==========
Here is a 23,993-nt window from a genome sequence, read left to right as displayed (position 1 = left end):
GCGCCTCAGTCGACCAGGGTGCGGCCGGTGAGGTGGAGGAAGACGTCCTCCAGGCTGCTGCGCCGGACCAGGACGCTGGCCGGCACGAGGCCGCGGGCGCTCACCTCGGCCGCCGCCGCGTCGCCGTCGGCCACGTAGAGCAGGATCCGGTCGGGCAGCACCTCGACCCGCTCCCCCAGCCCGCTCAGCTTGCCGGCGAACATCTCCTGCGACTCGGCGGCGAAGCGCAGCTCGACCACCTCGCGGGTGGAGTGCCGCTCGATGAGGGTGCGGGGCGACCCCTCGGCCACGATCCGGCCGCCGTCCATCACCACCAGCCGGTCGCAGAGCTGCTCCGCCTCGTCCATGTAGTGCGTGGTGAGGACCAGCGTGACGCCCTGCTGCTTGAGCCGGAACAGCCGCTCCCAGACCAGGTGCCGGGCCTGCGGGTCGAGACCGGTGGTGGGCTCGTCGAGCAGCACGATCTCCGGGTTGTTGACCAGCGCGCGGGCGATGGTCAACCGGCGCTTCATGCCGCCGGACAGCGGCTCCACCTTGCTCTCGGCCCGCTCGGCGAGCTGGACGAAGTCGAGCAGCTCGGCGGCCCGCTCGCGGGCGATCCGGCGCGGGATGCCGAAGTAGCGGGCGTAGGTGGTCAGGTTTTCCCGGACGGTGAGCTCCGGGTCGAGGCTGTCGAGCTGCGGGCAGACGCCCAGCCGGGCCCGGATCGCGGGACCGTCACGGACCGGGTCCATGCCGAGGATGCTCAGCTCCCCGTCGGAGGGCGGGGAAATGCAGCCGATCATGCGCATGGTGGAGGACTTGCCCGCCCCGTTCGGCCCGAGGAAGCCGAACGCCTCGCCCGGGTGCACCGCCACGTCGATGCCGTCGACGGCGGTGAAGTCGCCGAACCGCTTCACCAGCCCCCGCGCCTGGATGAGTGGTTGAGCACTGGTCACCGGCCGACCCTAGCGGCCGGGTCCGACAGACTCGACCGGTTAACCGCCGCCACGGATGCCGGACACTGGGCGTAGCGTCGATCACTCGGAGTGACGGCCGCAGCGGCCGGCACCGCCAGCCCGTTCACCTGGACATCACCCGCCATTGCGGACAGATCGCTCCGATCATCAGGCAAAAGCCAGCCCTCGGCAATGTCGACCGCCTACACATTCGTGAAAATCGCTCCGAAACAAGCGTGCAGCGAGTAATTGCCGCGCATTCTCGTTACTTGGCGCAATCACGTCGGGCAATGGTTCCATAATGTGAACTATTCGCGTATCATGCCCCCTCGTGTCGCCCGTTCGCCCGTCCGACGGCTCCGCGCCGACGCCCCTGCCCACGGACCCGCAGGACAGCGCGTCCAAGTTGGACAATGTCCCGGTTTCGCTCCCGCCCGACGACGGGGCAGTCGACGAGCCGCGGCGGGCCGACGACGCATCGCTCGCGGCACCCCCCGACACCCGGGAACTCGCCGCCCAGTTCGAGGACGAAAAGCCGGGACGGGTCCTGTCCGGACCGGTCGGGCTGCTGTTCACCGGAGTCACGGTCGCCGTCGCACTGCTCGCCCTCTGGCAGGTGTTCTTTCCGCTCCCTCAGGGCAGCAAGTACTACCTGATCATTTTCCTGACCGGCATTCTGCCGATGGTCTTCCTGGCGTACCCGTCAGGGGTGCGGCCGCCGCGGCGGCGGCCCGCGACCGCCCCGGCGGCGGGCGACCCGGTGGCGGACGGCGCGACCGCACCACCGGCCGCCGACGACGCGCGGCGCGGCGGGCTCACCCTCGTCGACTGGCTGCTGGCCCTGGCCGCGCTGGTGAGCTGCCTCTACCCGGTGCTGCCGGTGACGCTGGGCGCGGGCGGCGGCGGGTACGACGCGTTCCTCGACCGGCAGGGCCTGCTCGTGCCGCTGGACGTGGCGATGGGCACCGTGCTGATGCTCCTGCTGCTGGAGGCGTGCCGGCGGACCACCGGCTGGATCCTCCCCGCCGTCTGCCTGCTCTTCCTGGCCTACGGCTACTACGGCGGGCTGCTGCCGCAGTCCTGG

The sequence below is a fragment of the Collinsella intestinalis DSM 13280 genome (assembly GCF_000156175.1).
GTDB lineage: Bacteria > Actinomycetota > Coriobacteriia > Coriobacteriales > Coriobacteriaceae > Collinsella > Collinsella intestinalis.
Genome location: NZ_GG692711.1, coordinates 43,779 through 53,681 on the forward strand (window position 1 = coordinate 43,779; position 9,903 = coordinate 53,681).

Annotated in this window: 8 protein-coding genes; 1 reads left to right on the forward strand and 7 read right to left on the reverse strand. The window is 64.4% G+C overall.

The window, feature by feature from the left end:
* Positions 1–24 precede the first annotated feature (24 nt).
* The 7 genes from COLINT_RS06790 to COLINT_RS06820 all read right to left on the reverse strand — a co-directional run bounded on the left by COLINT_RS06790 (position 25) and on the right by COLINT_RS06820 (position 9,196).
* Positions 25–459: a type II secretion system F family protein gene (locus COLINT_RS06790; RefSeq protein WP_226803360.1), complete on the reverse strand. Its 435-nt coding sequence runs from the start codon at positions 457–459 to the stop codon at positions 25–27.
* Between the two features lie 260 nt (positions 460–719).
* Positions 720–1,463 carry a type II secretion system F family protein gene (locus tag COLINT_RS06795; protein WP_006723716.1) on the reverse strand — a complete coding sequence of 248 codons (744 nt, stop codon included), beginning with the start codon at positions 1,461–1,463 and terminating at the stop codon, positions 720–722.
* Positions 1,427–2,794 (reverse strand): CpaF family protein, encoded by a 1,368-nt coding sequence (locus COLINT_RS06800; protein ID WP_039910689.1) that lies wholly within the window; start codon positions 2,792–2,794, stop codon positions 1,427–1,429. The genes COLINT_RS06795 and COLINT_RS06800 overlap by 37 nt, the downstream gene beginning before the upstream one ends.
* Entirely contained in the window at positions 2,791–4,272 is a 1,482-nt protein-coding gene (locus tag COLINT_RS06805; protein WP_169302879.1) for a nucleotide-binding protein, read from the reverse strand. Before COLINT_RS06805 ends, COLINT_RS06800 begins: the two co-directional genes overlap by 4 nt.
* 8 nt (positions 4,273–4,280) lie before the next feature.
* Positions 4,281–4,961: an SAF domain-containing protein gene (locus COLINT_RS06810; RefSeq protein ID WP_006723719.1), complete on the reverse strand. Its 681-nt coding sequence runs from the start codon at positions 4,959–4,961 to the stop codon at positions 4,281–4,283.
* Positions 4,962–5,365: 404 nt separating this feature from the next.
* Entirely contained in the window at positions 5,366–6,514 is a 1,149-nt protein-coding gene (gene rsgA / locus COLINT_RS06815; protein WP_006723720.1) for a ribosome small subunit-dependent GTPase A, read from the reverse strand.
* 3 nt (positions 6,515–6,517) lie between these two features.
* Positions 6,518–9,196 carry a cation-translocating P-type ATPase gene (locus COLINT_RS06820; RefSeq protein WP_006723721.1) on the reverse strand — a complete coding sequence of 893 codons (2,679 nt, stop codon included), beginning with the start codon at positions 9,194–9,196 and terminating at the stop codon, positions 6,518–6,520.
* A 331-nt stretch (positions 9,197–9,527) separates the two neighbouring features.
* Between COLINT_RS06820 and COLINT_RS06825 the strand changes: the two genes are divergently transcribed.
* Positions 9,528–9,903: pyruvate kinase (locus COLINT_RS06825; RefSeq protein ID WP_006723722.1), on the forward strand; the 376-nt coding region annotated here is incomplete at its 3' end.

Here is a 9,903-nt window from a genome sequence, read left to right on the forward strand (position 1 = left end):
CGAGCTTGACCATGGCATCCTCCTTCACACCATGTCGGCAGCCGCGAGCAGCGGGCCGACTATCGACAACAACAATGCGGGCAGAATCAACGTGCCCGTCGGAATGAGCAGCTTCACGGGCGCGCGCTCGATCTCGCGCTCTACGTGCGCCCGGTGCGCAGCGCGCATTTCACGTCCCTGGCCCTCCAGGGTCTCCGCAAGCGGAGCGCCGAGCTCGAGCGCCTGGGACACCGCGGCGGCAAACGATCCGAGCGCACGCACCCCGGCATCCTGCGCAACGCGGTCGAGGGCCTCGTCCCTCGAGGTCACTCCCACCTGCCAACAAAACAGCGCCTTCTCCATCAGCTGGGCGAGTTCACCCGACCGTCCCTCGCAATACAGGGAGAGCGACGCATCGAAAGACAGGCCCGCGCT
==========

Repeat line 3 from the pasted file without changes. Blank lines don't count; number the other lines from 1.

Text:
The sequence below is a fragment of the Collinsella intestinalis DSM 13280 genome (assembly GCF_000156175.1).